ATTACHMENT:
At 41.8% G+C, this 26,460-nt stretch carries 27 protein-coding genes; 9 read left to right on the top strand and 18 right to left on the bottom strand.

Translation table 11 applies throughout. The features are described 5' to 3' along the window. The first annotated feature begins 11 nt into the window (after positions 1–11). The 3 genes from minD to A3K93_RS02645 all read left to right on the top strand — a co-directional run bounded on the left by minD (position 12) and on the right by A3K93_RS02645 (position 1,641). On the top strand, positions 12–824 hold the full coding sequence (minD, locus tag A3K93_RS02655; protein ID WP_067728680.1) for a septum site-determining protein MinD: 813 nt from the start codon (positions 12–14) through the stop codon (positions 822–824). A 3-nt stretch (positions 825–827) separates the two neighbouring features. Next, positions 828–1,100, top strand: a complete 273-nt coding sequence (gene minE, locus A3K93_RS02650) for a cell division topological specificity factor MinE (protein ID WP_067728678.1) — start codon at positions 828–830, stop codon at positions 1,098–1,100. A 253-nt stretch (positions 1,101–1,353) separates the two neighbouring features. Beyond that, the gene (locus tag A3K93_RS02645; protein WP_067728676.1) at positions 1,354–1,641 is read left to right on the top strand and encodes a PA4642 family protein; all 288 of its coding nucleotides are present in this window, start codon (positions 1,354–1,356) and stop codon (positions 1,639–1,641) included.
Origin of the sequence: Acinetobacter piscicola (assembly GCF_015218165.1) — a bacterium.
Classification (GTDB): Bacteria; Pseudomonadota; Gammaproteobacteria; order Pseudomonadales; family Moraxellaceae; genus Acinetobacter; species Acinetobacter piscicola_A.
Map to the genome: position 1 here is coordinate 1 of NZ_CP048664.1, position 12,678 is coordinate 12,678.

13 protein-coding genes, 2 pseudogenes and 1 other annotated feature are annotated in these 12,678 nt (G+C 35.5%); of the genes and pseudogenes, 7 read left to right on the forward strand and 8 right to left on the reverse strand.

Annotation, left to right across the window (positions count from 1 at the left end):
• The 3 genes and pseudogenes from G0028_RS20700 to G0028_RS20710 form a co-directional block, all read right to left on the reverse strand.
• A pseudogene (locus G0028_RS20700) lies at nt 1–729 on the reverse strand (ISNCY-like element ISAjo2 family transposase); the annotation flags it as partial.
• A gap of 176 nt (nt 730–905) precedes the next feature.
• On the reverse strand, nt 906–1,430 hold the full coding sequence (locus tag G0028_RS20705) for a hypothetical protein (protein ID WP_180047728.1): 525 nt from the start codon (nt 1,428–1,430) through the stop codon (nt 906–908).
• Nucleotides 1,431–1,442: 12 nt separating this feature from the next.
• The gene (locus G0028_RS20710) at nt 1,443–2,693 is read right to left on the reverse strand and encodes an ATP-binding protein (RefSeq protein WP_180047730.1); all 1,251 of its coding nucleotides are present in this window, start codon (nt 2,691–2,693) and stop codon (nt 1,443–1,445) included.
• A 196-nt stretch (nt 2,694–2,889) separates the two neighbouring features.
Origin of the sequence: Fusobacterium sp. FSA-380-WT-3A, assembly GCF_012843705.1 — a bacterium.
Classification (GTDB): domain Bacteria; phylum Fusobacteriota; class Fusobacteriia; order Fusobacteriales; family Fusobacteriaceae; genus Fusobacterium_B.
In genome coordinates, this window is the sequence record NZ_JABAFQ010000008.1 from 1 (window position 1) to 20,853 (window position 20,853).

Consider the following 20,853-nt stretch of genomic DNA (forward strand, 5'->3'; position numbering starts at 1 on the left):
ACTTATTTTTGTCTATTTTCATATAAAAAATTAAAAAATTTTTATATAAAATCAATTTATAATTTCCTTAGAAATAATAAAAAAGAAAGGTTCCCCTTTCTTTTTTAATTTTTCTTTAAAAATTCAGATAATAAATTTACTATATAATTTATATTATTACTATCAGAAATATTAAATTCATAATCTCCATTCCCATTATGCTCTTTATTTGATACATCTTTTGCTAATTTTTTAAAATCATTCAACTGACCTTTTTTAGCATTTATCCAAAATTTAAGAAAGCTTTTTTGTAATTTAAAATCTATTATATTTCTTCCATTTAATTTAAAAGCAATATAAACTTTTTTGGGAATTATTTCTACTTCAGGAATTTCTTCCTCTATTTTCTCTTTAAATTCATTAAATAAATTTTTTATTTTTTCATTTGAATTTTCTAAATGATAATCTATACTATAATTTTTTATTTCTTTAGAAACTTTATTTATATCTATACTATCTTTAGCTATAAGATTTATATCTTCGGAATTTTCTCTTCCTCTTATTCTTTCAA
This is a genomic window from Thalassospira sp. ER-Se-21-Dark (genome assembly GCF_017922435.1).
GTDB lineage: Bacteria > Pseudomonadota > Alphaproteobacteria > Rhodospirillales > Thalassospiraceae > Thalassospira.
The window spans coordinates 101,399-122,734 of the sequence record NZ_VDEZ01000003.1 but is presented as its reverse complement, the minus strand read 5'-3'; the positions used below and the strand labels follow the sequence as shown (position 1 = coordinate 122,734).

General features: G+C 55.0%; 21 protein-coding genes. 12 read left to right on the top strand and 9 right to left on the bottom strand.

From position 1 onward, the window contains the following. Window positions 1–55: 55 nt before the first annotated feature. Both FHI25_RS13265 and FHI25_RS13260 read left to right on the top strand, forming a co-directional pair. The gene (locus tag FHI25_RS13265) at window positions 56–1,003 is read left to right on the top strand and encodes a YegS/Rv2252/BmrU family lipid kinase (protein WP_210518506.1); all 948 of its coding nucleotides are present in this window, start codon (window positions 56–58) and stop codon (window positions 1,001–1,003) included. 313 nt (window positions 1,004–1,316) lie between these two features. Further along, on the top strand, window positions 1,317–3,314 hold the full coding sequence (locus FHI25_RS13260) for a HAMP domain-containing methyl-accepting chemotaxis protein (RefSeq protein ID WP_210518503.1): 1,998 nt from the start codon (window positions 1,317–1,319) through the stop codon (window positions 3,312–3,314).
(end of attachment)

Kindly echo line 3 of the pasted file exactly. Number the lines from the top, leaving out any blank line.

Origin of the sequence: Acinetobacter piscicola (assembly GCF_015218165.1) — a bacterium.